By Jon Dougherty
(TNS) If Donald Trump cured cancer tomorrow, Leftists, Democrats, and NeverTrumpers would complain that he didn’t do it fast enough.
But the fact is, he’s delivered more promises to the American people than any president in recent member, and that is especially true of his promises to revive a moribund economy bequeathed to him by the Marxist-in-chief, Barack Obama.
For example, no one, even the pseudo-conservative intellectual crowd, gave Trump any chance of getting the Chinese to the trade negotiation table.
They all said that the world’s No. 2 economy didn’t have to give an inch to the world’s No. 1 economy, despite the fact that without the American market, Chinese exports would tank. And while the American consumer might be hit with higher prices for some goods, Trump, the businessman, knew that the Chinese needed us a lot more than they admitted.
Turns out the president’s business knowledge and instincts were spot-on. It took awhile, but after a couple of years of tariffs, the Chinese economy lost a lot of momentum and employment for a restive population.
Now, Beijing is ready to sign “Phase One” of a trade deal that will not only help level the playing field, but also reduce the amount of money Americans are paying to build up the Chinese military (what do you think Beijing has been doing with a $300-$450 billion trade surplus every year for two decades?).
Chinese President Xi Jinping’s chief trade negotiator will travel to Washington early next week to sign a phase-one trade deal with the U.S., China’s Commerce Ministry said Thursday, the first official confirmation by Beijing on the signing of an agreement that could help ease bilateral tensions.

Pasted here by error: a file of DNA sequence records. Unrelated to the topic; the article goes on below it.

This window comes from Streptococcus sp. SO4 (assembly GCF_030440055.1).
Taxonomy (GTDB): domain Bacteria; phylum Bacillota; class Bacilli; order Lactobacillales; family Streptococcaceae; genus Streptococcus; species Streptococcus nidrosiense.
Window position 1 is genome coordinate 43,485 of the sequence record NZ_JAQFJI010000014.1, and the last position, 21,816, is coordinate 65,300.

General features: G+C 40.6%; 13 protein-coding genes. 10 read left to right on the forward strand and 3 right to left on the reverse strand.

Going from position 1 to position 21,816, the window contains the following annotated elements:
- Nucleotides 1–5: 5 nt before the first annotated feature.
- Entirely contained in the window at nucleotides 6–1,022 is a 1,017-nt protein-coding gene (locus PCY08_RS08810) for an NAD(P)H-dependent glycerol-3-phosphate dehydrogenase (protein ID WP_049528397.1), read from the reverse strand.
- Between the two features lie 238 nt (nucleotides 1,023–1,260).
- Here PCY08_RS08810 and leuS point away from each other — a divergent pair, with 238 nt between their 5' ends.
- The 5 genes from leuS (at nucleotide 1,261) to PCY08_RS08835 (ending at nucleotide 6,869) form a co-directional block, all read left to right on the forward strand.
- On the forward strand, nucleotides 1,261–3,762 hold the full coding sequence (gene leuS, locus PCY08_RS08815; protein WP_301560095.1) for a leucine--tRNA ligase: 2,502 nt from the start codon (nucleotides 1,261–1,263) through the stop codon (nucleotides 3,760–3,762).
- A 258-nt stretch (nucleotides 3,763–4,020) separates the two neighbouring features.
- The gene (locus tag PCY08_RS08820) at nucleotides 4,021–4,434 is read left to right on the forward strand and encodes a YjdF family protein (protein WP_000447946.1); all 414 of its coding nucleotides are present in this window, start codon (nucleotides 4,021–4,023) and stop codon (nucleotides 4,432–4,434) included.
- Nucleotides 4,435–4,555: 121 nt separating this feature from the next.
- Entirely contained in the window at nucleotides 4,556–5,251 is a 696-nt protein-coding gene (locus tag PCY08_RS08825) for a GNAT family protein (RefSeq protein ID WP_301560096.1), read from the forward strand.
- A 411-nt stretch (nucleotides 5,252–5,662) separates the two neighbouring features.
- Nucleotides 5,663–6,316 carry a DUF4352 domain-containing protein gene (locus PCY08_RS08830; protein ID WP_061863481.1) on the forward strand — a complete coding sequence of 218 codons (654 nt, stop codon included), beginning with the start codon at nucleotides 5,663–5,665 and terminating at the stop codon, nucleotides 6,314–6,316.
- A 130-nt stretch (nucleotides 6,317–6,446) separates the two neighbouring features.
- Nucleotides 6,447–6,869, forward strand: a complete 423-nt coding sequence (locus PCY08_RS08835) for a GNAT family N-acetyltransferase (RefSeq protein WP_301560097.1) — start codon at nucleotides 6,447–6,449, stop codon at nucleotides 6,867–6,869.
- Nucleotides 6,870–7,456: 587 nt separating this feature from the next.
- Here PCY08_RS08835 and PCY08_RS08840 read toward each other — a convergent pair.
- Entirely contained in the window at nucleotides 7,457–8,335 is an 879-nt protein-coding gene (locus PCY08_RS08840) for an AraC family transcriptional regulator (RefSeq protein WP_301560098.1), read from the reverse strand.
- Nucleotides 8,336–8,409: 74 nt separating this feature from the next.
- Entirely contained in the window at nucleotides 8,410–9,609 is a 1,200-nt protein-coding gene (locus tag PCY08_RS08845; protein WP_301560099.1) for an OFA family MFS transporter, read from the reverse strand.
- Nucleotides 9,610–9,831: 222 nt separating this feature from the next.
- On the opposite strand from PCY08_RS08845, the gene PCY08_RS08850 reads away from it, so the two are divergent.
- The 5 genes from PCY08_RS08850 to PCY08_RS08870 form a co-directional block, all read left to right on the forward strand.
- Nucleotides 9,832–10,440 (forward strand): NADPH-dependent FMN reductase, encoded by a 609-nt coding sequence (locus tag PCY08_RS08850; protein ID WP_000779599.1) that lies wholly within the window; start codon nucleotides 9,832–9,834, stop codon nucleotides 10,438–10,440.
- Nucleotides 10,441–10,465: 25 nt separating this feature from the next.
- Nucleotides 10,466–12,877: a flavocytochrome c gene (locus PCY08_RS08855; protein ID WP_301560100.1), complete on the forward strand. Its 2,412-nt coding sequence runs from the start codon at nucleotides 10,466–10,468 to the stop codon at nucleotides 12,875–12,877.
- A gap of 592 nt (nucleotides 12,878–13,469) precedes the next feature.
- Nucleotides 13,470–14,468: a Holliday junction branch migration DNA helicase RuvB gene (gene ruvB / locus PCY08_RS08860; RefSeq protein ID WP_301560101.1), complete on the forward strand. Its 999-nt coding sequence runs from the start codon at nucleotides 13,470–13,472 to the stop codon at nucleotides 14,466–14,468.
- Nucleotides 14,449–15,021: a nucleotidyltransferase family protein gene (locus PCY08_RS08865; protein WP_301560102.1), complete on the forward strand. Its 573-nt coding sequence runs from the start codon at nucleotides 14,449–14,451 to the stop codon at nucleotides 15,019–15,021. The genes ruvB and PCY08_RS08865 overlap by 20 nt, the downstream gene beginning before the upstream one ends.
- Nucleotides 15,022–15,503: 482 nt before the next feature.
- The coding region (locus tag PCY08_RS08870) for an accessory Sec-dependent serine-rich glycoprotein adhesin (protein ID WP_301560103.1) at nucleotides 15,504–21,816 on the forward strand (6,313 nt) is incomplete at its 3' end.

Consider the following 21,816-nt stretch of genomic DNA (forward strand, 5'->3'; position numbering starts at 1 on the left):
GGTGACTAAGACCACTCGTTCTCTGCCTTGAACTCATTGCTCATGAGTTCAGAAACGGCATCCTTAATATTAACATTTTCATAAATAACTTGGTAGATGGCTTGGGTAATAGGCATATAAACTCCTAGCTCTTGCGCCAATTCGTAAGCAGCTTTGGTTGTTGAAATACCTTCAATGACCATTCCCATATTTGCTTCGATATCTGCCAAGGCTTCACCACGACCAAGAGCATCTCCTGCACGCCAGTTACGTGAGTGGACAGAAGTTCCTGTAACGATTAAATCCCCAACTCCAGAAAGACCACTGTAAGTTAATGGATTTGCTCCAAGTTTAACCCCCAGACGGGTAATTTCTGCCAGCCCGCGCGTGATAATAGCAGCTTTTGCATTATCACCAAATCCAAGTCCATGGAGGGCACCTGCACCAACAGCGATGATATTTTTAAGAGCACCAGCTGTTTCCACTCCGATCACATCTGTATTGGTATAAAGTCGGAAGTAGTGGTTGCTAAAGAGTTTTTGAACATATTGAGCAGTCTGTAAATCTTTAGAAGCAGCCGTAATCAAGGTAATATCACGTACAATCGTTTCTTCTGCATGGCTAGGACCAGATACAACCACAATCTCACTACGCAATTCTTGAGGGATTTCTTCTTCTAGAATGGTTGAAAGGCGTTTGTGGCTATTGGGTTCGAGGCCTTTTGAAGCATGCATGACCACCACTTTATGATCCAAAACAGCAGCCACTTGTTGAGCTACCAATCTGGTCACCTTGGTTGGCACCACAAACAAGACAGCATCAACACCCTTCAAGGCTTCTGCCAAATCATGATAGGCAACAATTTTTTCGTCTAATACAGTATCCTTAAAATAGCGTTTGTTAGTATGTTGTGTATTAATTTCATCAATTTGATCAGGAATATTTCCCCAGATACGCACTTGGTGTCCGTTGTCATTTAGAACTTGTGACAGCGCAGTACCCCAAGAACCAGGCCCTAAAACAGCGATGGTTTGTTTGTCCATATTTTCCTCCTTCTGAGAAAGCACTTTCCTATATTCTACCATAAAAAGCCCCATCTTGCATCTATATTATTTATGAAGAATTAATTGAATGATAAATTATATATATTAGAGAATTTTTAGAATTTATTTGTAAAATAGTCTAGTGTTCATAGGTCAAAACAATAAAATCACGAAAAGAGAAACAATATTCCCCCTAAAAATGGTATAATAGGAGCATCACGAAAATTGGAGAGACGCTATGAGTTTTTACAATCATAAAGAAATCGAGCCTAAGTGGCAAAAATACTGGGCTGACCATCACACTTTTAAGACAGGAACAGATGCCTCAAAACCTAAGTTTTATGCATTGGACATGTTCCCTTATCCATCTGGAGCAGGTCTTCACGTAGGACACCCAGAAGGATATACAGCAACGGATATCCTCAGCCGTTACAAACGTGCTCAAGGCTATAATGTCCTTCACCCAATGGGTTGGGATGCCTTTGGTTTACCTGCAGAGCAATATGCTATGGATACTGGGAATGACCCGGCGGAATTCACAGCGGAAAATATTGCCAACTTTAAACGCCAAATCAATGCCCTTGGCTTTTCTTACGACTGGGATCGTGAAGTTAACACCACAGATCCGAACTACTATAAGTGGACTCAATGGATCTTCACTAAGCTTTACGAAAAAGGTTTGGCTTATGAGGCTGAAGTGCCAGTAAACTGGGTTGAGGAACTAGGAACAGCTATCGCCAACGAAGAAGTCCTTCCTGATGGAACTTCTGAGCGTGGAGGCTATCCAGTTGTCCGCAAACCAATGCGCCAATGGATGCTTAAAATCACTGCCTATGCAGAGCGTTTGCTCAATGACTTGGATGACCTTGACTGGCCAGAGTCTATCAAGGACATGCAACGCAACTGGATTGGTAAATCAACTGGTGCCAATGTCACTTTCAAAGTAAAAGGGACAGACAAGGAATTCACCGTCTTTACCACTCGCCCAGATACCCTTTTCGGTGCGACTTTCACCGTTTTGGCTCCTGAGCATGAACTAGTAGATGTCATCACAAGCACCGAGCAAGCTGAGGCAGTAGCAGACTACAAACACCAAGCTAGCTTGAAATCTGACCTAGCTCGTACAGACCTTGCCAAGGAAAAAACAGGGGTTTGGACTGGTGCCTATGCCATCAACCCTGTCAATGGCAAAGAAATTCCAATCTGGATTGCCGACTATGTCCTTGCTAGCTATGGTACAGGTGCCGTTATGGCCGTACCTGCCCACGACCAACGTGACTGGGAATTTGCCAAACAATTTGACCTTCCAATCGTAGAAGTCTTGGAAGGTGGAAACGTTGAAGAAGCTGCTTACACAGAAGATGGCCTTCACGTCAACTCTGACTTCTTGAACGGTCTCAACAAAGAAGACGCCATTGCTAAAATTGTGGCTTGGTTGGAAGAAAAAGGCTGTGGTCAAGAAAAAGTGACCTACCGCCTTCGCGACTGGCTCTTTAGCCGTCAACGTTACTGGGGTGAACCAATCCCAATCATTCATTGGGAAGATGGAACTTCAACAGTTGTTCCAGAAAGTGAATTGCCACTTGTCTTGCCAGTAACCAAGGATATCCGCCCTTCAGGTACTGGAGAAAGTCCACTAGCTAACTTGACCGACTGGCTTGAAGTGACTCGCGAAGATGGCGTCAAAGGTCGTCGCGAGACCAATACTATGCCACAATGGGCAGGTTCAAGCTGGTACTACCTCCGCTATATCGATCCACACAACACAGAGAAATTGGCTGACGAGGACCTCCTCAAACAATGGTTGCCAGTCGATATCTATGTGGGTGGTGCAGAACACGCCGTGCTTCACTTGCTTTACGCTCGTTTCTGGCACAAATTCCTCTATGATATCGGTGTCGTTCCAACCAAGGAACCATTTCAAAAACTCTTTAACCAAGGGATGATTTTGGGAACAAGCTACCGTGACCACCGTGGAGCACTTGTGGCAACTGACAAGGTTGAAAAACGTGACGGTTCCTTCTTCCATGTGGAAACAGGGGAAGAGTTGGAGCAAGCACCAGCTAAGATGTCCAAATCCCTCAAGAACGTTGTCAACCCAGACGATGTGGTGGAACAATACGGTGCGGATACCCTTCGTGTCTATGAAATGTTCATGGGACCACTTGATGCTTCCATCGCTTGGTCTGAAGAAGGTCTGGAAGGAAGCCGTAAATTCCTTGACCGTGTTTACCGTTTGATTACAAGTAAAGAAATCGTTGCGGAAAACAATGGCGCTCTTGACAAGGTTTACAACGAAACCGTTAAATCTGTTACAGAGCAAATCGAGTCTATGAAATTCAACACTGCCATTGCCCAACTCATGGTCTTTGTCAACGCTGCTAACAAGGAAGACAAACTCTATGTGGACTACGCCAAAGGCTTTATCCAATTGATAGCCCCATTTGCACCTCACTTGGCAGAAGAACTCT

The Chinese delegation, to be led by Vice Premier Liu He, will visit Washington from Monday to Wednesday, Commerce Ministry spokesman Gao Feng said at a weekly briefing.
Washington and Beijing said on Dec. 13 that the two sides had reached a first-stage deal, under which China would greatly increase its purchases of U.S. farm goods and other products, further open its financial sector, pledge not to devalue the Chinese yuan to help the country’s exporters and better protect American intellectual property.
In exchange, the Trump administration canceled new tariffs on roughly $156 billion in Chinese imports that were set to take effect Dec. 15. It also agreed to cut in half the existing 15% tariff rate on roughly $120 billion of Chinese goods that had been imposed on Sept. 1.
The White House has said that President Trump will travel to Beijing at some point this year to begin negotiations on Phase Two. The Chinese haven’t commented on that part of the negotiations, instead content to just note that they will see how the first phase is implemented.
Reuters noted last month the deal “reduces some U.S. tariffs on Chinese goods while boosting Chinese purchases of American farm, energy and manufactured goods and addressing some U.S. complaints about intellectual property practices.”
U.S. officials say China agreed to increase purchases of American products and services by at least $200 billion over the next two years, with an expectation that the higher purchases will continue after that period.
The purchases include manufactured goods, agricultural goods, energy and services, and are expected to reduce the $419 billion U.S. trade deficit with China, officials said. China bought $130 billion in U.S. goods in 2017, before the trade war began, and $56 billion in services, U.S. data show.
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Trump knew there was never any question about whether the Chinese would come to the negotiating table and make a deal on trade. It was always just a matter of when it would happen. That he’s made some progress this early in his first term is a remarkable win for our country, including for those Americans who can’t stand him.
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